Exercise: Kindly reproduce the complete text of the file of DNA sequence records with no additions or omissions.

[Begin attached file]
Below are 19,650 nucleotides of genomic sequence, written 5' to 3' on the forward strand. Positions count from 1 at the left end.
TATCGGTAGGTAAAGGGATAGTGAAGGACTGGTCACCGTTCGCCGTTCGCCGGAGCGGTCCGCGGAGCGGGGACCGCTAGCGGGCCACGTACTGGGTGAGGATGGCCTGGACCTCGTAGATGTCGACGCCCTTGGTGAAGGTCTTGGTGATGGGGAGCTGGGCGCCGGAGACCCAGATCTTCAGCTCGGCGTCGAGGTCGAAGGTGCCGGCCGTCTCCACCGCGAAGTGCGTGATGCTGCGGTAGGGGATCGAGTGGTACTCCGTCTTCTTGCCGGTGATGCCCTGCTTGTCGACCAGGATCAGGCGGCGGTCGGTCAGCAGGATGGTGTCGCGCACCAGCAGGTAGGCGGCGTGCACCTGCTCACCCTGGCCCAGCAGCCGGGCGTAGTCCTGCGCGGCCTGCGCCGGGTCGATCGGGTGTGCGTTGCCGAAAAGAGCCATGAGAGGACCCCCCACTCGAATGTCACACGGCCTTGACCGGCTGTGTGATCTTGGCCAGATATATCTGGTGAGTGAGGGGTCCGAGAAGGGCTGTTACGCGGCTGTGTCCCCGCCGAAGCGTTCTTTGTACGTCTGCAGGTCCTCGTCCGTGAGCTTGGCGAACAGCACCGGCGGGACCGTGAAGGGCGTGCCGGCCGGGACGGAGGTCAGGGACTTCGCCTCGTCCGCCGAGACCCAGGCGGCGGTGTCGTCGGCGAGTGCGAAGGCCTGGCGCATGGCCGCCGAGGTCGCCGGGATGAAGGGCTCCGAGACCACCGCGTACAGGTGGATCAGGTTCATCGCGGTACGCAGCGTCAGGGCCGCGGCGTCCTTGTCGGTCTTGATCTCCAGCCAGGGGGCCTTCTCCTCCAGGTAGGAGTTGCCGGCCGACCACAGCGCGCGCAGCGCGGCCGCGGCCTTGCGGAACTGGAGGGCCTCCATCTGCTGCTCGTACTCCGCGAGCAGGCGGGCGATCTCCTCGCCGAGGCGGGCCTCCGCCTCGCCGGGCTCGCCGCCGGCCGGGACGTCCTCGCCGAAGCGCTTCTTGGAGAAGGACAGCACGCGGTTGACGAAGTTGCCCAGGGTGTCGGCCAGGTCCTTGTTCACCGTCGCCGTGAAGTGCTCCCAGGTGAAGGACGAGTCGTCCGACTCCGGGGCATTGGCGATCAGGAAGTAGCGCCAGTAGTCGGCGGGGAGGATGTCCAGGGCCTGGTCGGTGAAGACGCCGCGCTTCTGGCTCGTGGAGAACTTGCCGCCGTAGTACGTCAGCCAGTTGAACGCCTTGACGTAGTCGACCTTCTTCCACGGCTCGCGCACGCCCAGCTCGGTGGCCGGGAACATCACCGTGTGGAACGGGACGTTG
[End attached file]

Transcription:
Below are 19,650 nucleotides of genomic sequence, written 5' to 3' on the forward strand. Positions count from 1 at the left end.
TATCGGTAGGTAAAGGGATAGTGAAGGACTGGTCACCGTTCGCCGTTCGCCGGAGCGGTCCGCGGAGCGGGGACCGCTAGCGGGCCACGTACTGGGTGAGGATGGCCTGGACCTCGTAGATGTCGACGCCCTTGGTGAAGGTCTTGGTGATGGGGAGCTGGGCGCCGGAGACCCAGATCTTCAGCTCGGCGTCGAGGTCGAAGGTGCCGGCCGTCTCCACCGCGAAGTGCGTGATGCTGCGGTAGGGGATCGAGTGGTACTCCGTCTTCTTGCCGGTGATGCCCTGCTTGTCGACCAGGATCAGGCGGCGGTCGGTCAGCAGGATGGTGTCGCGCACCAGCAGGTAGGCGGCGTGCACCTGCTCACCCTGGCCCAGCAGCCGGGCGTAGTCCTGCGCGGCCTGCGCCGGGTCGATCGGGTGTGCGTTGCCGAAAAGAGCCATGAGAGGACCCCCCACTCGAATGTCACACGGCCTTGACCGGCTGTGTGATCTTGGCCAGATATATCTGGTGAGTGAGGGGTCCGAGAAGGGCTGTTACGCGGCTGTGTCCCCGCCGAAGCGTTCTTTGTACGTCTGCAGGTCCTCGTCCGTGAGCTTGGCGAACAGCACCGGCGGGACCGTGAAGGGCGTGCCGGCCGGGACGGAGGTCAGGGACTTCGCCTCGTCCGCCGAGACCCAGGCGGCGGTGTCGTCGGCGAGTGCGAAGGCCTGGCGCATGGCCGCCGAGGTCGCCGGGATGAAGGGCTCCGAGACCACCGCGTACAGGTGGATCAGGTTCATCGCGGTACGCAGCGTCAGGGCCGCGGCGTCCTTGTCGGTCTTGATCTCCAGCCAGGGGGCCTTCTCCTCCAGGTAGGAGTTGCCGGCCGACCACAGCGCGCGCAGCGCGGCCGCGGCCTTGCGGAACTGGAGGGCCTCCATCTGCTGCTCGTACTCCGCGAGCAGGCGGGCGATCTCCTCGCCGAGGCGGGCCTCCGCCTCGCCGGGCTCGCCGCCGGCCGGGACGTCCTCGCCGAAGCGCTTCTTGGAGAAGGACAGCACGCGGTTGACGAAGTTGCCCAGGGTGTCGGCCAGGTCCTTGTTCACCGTCGCCGTGAAGTGCTCCCAGGTGAAGGACGAGTCGTCCGACTCCGGGGCATTGGCGATCAGGAAGTAGCGCCAGTAGTCGGCGGGGAGGATGTCCAGGGCCTGGTCGGTGAAGACGCCGCGCTTCTGGCTCGTGGAGAACTTGCCGCCGTAGTACGTCAGCCAGTTGAACGCCTTGACGTAGTCGACCTTCTTCCACGGCTCGCGCACGCCCAGCTCGGTGGCCGGGAACATCACCGTGTGGAACGGGACGTTG